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Obama hitches ride on shale bandwagon

The US president placed unconventionals firmly at the centre of his ‘made in America’ energy policy – but will he back up his words with action?

The US government has finally bought into the unconventional revolution, after President Barack Obama touted shale gas as part of a “made in America” energy policy in his State of the Union address, on 24 January.

In his speech, Obama held up the unconventional oil and gas industry as an example of US innovation and vowed that natural gas would play a larger role in his vision of the US’s energy future. “We have a supply of natural gas that can last nearly 100 years and my administration will take every possible action to safely develop this energy ... The development of natural gas will create jobs, and power trucks and factories that are cleaner and cheaper – proving that we don't have to choose between our environment and our economy,” he said in the address.

Shale gas accounted for about 23% of US gas supply in 2010, according to the latest Energy Information Administration (EIA) statistics, and that figure is expected to rise to about 49% by 2035. Shale-gas production is expected to jump from 5 trillion cubic feet (cf) a year to 13.6 trillion cf/y in the same period.

It’s a stunning achievement for an industry that barely accounted for 3% of US gas supplies five years ago and the president readily admitted unconventional oil and gas will be required to reduce US reliance on energy imports, alongside his pet clean-energy projects.

Mixed messages

And despite pledging, once again, that tough new hydraulic-fracturing (fracking) standards will be enforced and subsidies for energy companies ditched, Obama made it clear that gas will be an important part of US energy policy over the longer term. He said he’d force companies to disclose the components of fracking fluids, although most already do this. The tone of his speech tone seemed to suggest that fracking will be allowed if it’s proved to be safe.

The president also announced the opening of 75 million acres of federal land for oil and gas development, to encourage home-grown production.

Obama was quick to take credit for rising US oil and natural gas production. The EIA said in its 2012 outlook that US oil imports are at their lowest in 16 years and are expected to fall from 49% of total consumption to 36% in 2035.

Haphazard policy

Nonetheless, it’s hardly clear what US energy policy really is – the president called it an “all of the above” strategy in his speech – but it could politely be described as haphazard, at best. Though he only recently lifted the Gulf of Mexico drilling moratorium and opened federal lands for drilling, he’s rejected the Keystone XL pipeline, which, as well as providing Canadian oil-sands crude to Gulf coast refiners, would also move 100,000 barrels a day (b/d) of production from the unconventional Bakken play to Texas.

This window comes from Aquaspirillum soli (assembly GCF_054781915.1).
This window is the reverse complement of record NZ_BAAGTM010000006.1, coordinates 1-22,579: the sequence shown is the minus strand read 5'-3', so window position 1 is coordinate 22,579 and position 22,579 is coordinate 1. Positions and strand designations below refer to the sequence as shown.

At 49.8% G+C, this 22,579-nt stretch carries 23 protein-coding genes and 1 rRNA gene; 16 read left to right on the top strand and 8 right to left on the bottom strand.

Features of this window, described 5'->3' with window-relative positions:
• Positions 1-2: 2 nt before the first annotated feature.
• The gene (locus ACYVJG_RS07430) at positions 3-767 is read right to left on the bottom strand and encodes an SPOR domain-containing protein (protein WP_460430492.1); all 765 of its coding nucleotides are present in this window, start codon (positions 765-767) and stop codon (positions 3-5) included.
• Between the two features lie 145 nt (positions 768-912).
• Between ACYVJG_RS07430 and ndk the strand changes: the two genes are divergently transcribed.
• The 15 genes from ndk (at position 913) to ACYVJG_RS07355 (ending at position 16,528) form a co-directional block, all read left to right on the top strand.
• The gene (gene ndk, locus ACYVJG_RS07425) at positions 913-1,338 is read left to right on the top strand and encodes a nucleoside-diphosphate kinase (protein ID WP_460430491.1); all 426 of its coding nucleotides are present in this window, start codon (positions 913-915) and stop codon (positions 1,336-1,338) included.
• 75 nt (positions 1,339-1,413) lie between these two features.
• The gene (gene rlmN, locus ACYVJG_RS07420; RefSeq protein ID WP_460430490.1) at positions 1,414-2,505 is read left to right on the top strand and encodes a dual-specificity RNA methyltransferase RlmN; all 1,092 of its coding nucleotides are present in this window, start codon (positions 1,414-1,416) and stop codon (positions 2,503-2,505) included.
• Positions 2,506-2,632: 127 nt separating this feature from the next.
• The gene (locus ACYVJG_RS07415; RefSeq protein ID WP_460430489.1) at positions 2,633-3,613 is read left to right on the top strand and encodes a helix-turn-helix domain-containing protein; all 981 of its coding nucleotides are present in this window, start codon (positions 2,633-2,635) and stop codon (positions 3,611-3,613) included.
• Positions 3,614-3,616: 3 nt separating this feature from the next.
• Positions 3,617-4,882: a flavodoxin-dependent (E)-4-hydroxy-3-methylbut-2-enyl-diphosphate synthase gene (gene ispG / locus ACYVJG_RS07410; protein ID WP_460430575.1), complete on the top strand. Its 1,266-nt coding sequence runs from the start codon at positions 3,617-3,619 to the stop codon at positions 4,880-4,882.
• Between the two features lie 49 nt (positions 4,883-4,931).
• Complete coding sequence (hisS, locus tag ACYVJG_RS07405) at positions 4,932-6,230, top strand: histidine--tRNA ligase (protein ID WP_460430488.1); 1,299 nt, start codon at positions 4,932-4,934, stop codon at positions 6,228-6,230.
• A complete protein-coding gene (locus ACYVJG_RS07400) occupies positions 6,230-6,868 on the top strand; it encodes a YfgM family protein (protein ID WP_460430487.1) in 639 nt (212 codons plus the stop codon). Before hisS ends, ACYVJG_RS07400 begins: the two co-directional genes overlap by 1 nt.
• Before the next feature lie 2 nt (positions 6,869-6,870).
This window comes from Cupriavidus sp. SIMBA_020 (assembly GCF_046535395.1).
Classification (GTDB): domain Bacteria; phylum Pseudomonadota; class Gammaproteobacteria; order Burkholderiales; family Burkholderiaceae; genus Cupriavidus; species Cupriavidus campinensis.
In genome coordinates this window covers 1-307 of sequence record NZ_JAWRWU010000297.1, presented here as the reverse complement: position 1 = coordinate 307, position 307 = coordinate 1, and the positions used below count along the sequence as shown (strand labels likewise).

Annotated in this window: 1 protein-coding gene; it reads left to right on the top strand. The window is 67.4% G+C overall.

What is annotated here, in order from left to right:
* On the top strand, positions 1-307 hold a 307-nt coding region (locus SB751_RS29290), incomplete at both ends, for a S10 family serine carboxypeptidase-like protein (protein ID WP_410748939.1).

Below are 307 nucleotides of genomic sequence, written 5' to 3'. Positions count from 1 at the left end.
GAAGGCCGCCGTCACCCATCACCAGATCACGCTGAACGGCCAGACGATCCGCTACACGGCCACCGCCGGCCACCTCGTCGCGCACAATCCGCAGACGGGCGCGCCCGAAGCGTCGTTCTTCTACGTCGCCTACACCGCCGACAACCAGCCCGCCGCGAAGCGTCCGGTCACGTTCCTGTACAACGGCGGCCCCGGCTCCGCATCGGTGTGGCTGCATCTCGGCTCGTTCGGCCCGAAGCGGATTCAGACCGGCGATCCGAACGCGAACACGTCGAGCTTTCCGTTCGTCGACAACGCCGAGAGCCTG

But critics, including the American Petroleum Institute (API), reacted strongly to the address, claiming the president’s words contradicted his actions. The API has a point. Almost all of the US’ big energy-policy initiatives of the last three years have been reactions to events such as the Gulf oil spill, or Keystone XL protests, rather than any clear vision of how the pieces fit into the whole.

Even as he was vowing to rebuild the US’ energy infrastructure, Obama slipped in an old crowd-pleaser: a promise to crack down on big oil’s outrageous profits.

Mixed message

It’s a mixed message that might score points heading into an election, but does little to show the US is serious about meeting its domestic energy needs. Taken as a whole, Obama’s State of the Union address failed to express a coherent vision of the US’ energy future. This was perhaps most obvious in respect to unconventional oil and gas resources, which seem to be the only growth story in an otherwise faltering economy.

At the same time, virtually all the US’ shale plays are facing growth and infrastructure pressures that threaten their development. While recognising some significant potential, it’s less clear if there’s an appreciation of what it means to bring those resources to market.

Every president since Richard Nixon has promised US energy independence; Obama is no different. Although he’s arguably in the best position to deliver on that long-held dream, it’s clear after his State of the Union address that the US still has a long way to go to reach it.

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